Utilizing Concept Drift for Measuring the Effectiveness of Policy Interventions: The Case of the COVID-19 Pandemic

Lucas Baier, Niklas Kühl, Jakob Schöffer, Gerhard Satzger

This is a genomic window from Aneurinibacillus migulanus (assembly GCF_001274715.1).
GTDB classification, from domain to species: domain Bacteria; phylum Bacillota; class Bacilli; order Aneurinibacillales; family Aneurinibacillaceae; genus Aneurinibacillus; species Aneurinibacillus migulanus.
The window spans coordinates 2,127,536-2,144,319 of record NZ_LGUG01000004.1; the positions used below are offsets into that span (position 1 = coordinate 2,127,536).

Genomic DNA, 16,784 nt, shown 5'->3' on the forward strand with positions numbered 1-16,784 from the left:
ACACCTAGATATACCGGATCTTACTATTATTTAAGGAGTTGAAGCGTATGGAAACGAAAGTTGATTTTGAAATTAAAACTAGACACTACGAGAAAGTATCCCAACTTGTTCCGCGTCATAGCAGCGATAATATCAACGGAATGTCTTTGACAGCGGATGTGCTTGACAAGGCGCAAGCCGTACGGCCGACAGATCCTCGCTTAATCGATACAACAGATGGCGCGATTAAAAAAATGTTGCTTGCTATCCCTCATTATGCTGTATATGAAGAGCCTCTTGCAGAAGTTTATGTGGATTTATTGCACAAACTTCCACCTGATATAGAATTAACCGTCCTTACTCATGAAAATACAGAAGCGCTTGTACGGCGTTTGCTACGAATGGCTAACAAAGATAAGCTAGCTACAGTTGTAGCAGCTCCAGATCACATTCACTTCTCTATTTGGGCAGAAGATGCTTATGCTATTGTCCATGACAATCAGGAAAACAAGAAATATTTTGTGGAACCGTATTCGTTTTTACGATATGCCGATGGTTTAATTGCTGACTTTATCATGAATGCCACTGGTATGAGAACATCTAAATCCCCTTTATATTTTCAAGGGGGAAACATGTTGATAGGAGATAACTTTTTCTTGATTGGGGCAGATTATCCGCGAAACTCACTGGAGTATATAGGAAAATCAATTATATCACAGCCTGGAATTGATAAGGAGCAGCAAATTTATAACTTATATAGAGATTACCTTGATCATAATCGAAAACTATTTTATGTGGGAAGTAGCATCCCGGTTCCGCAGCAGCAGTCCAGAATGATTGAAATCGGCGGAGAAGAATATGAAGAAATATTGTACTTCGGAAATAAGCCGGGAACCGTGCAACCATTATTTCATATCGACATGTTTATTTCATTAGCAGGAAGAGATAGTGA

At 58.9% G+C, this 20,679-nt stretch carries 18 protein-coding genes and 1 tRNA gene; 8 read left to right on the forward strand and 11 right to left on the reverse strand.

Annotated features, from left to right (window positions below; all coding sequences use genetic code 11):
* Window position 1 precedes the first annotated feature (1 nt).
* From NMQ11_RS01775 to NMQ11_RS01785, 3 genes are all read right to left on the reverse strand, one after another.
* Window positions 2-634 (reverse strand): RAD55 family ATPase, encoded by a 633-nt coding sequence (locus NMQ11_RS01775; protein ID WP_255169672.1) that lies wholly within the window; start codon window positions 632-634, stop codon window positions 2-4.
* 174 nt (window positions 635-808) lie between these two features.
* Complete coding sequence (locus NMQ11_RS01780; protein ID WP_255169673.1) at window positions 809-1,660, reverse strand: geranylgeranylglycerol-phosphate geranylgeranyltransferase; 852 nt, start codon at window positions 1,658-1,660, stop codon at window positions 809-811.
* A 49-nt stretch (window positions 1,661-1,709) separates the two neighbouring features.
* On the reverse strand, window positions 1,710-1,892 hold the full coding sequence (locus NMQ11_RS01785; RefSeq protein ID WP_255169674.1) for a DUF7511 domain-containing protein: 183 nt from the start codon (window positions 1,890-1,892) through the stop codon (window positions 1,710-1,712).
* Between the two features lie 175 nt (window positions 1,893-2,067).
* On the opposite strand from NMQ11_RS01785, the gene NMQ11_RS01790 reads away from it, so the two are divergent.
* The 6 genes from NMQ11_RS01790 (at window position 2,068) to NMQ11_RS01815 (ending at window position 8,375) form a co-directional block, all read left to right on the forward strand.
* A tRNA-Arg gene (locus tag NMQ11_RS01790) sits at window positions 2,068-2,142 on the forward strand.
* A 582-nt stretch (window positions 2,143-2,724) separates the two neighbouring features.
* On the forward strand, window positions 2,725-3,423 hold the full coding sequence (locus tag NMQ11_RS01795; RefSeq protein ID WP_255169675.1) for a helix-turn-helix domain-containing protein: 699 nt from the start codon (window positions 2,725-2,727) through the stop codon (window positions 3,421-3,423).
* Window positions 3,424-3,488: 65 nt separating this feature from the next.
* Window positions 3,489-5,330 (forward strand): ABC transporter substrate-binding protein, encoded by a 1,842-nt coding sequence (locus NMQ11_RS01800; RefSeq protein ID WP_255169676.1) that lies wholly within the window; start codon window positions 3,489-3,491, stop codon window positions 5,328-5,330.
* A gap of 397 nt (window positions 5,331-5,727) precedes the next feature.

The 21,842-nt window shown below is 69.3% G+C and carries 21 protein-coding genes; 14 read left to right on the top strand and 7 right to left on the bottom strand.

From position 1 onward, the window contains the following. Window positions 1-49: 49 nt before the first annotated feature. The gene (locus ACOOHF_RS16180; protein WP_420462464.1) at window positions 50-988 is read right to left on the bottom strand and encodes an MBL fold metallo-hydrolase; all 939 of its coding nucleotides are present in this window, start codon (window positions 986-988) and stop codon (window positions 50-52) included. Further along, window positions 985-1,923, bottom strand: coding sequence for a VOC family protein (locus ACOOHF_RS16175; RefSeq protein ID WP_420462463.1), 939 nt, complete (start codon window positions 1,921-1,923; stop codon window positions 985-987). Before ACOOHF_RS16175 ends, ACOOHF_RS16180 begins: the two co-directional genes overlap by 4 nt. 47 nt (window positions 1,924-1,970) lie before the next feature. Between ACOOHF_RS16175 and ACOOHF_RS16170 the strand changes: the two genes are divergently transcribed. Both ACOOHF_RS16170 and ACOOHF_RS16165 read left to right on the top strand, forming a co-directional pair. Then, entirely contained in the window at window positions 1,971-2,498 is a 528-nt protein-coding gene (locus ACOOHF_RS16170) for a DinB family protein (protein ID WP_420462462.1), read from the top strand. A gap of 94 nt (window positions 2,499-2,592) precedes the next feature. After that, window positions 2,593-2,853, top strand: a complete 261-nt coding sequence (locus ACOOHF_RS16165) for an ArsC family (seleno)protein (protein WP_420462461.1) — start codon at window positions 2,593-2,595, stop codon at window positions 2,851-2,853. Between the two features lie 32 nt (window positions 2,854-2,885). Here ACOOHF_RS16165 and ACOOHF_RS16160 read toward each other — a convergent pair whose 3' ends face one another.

As a reaction to the high infectiousness and lethality of the COVID-19 virus, countries around the world have adopted drastic policy measures to contain the pandemic. However, it remains unclear which effect these measures, so-called non-pharmaceutical interventions (NPIs), have on the spread of the virus. In this article, we use machine learning and apply drift detection methods in a novel way to measure the effectiveness of policy interventions: We analyze the effect of NPIs on the development of daily case numbers of COVID-19 across 9 European countries and 28 US states. Our analysis shows that it takes more than two weeks on average until NPIs show a significant effect on the number of new cases. We then analyze how characteristics of each country or state, e.g., decisiveness regarding NPIs, climate or population density, influence the time lag until NPIs show their effectiveness. In our analysis, especially the timing of school closures reveals a significant effect on the development of the pandemic. This information is crucial for policy makers confronted with difficult decisions to trade off strict containment of the virus with NPI relief.

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